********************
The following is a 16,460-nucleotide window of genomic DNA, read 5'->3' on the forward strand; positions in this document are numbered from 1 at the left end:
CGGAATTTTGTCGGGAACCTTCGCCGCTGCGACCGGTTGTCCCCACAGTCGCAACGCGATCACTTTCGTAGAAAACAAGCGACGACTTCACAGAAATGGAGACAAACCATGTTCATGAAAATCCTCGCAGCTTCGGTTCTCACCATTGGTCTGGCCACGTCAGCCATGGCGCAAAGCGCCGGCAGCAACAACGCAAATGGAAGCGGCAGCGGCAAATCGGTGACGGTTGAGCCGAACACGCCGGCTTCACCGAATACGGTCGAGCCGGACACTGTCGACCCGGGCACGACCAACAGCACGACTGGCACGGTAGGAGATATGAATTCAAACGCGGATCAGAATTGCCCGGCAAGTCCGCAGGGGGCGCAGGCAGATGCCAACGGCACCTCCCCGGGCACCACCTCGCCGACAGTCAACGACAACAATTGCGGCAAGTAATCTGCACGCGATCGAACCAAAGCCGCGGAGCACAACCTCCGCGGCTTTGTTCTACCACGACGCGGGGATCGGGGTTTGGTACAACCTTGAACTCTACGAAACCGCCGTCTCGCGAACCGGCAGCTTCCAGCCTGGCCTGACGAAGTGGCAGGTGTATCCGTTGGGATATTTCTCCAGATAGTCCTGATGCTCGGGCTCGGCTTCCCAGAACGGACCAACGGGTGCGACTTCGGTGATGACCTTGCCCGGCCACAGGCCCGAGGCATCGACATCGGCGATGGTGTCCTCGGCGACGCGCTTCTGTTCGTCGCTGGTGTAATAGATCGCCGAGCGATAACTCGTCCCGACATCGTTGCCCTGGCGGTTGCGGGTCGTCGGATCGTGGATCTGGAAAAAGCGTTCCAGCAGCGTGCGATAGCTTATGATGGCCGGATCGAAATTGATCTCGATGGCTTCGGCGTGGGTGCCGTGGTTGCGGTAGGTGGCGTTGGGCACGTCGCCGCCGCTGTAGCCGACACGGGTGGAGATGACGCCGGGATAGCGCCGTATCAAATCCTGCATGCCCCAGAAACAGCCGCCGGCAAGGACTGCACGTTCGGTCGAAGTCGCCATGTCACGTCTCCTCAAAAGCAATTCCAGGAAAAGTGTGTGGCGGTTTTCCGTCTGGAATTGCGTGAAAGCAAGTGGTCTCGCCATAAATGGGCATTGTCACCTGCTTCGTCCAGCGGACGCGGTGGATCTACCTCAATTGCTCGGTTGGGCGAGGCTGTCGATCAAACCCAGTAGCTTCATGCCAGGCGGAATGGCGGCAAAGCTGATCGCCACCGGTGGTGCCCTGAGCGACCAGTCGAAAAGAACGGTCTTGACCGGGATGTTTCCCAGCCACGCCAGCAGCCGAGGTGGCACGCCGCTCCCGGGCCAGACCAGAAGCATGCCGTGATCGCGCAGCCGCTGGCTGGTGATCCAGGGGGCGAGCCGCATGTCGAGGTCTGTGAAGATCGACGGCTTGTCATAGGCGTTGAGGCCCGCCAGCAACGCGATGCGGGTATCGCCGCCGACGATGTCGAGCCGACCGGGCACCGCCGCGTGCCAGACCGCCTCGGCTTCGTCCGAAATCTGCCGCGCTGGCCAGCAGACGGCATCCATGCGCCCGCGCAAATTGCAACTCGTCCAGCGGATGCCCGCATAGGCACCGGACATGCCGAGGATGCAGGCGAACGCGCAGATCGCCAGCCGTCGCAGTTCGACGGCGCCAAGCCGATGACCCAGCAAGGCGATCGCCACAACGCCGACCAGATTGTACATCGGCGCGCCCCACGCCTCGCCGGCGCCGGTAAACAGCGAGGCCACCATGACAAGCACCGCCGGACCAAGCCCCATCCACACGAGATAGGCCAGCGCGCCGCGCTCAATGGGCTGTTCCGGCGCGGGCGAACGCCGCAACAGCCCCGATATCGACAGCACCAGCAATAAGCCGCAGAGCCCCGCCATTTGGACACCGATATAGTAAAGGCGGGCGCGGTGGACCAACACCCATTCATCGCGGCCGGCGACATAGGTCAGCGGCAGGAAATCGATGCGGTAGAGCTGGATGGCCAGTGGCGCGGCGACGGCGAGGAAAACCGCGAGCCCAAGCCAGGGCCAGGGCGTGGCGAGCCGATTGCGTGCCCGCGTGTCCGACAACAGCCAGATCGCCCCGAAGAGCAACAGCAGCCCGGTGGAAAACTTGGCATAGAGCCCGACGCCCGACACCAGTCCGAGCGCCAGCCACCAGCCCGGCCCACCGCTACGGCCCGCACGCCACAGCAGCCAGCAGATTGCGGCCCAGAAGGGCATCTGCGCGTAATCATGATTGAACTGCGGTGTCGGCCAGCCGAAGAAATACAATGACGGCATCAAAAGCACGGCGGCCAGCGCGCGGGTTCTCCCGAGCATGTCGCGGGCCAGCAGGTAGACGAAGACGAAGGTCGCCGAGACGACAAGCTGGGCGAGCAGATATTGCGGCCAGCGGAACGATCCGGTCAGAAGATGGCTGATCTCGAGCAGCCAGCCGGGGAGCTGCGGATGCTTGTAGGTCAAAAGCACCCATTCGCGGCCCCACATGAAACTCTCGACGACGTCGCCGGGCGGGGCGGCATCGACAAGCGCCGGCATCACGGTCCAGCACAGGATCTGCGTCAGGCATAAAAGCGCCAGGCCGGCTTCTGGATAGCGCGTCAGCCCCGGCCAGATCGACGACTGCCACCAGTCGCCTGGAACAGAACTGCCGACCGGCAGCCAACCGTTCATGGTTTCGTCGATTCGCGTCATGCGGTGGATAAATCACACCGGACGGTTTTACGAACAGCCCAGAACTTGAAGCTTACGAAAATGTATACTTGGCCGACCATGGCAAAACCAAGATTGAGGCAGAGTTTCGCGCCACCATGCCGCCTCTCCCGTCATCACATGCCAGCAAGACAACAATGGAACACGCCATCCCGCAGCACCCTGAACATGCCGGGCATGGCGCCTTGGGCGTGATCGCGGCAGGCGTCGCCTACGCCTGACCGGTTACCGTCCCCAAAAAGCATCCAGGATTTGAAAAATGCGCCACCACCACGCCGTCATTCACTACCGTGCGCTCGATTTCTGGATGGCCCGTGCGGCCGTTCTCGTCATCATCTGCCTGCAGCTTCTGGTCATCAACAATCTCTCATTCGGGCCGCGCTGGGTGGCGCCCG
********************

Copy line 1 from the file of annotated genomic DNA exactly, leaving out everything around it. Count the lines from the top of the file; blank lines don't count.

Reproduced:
The following is a 16,460-nucleotide window of genomic DNA, read 5'->3' on the forward strand; positions in this document are numbered from 1 at the left end: